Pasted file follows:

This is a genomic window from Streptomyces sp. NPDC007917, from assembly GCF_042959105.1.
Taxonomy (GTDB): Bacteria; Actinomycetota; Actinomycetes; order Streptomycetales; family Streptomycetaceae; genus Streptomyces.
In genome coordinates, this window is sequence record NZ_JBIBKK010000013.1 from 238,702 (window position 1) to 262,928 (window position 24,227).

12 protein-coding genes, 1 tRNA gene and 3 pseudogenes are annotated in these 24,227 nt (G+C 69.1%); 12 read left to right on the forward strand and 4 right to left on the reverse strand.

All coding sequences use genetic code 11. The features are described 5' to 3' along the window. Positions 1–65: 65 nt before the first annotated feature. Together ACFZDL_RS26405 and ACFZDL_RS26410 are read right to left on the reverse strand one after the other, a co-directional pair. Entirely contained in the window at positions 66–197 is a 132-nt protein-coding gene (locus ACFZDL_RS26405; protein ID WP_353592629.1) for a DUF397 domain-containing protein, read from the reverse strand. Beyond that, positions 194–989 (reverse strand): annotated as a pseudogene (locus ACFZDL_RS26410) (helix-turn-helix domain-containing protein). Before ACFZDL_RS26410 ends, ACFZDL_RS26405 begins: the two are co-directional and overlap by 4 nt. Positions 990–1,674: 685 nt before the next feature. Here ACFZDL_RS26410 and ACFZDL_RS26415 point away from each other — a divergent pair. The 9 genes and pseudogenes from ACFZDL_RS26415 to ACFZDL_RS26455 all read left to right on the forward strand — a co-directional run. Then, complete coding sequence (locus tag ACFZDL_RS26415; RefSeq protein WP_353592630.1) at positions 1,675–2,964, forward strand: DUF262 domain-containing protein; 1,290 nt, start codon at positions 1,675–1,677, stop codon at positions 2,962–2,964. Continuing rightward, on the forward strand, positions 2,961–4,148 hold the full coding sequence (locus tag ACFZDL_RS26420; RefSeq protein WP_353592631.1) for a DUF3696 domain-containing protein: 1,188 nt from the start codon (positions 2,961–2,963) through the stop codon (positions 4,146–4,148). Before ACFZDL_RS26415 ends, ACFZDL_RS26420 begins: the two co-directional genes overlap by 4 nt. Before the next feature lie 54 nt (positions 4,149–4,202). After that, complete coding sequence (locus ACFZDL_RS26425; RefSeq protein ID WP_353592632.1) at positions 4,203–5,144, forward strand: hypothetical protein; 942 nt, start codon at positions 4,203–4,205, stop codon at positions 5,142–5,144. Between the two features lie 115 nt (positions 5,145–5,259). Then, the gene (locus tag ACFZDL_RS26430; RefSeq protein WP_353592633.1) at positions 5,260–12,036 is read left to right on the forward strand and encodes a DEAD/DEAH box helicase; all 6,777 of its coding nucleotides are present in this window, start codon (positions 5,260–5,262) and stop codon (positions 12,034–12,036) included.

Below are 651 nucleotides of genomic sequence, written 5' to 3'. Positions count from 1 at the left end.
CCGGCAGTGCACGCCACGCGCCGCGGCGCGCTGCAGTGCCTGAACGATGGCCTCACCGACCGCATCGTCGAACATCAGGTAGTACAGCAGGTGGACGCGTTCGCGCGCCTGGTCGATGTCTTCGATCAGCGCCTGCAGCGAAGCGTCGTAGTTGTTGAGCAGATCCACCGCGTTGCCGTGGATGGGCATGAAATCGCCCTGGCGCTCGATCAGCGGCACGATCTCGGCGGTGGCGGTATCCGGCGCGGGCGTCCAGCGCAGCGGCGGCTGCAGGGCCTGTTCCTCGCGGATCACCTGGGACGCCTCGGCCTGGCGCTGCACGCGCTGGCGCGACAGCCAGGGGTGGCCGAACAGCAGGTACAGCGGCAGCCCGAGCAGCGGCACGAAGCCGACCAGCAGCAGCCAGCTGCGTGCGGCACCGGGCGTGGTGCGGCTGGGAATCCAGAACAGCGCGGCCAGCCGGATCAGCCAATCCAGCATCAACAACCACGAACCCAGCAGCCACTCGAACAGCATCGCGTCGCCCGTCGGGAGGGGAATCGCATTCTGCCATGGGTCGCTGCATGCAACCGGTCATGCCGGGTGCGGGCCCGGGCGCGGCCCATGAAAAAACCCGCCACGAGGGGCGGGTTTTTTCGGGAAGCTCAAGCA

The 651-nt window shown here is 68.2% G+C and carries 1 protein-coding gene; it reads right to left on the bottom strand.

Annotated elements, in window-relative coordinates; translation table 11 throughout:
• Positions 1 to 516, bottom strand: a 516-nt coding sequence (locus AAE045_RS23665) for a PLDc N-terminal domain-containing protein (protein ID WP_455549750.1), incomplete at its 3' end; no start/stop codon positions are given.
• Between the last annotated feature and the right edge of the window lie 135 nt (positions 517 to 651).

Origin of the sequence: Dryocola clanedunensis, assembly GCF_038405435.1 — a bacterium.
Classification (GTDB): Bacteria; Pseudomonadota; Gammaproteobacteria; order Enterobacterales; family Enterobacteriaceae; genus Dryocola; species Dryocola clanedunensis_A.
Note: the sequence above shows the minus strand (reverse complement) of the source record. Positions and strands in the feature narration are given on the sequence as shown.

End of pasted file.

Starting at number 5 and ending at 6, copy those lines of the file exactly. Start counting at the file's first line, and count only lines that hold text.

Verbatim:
All coding sequences use genetic code 11. The features are described 5' to 3' along the window. Positions 1–65: 65 nt before the first annotated feature. Together ACFZDL_RS26405 and ACFZDL_RS26410 are read right to left on the reverse strand one after the other, a co-directional pair. Entirely contained in the window at positions 66–197 is a 132-nt protein-coding gene (locus ACFZDL_RS26405; protein ID WP_353592629.1) for a DUF397 domain-containing protein, read from the reverse strand. Beyond that, positions 194–989 (reverse strand): annotated as a pseudogene (locus ACFZDL_RS26410) (helix-turn-helix domain-containing protein). Before ACFZDL_RS26410 ends, ACFZDL_RS26405 begins: the two are co-directional and overlap by 4 nt. Positions 990–1,674: 685 nt before the next feature. Here ACFZDL_RS26410 and ACFZDL_RS26415 point away from each other — a divergent pair. The 9 genes and pseudogenes from ACFZDL_RS26415 to ACFZDL_RS26455 all read left to right on the forward strand — a co-directional run. Then, complete coding sequence (locus tag ACFZDL_RS26415; RefSeq protein WP_353592630.1) at positions 1,675–2,964, forward strand: DUF262 domain-containing protein; 1,290 nt, start codon at positions 1,675–1,677, stop codon at positions 2,962–2,964. Continuing rightward, on the forward strand, positions 2,961–4,148 hold the full coding sequence (locus tag ACFZDL_RS26420; RefSeq protein WP_353592631.1) for a DUF3696 domain-containing protein: 1,188 nt from the start codon (positions 2,961–2,963) through the stop codon (positions 4,146–4,148). Before ACFZDL_RS26415 ends, ACFZDL_RS26420 begins: the two co-directional genes overlap by 4 nt. Before the next feature lie 54 nt (positions 4,149–4,202). After that, complete coding sequence (locus ACFZDL_RS26425; RefSeq protein ID WP_353592632.1) at positions 4,203–5,144, forward strand: hypothetical protein; 942 nt, start codon at positions 4,203–4,205, stop codon at positions 5,142–5,144. Between the two features lie 115 nt (positions 5,145–5,259). Then, the gene (locus tag ACFZDL_RS26430; RefSeq protein WP_353592633.1) at positions 5,260–12,036 is read left to right on the forward strand and encodes a DEAD/DEAH box helicase; all 6,777 of its coding nucleotides are present in this window, start codon (positions 5,260–5,262) and stop codon (positions 12,034–12,036) included.

Below are 651 nucleotides of genomic sequence, written 5' to 3'. Positions count from 1 at the left end.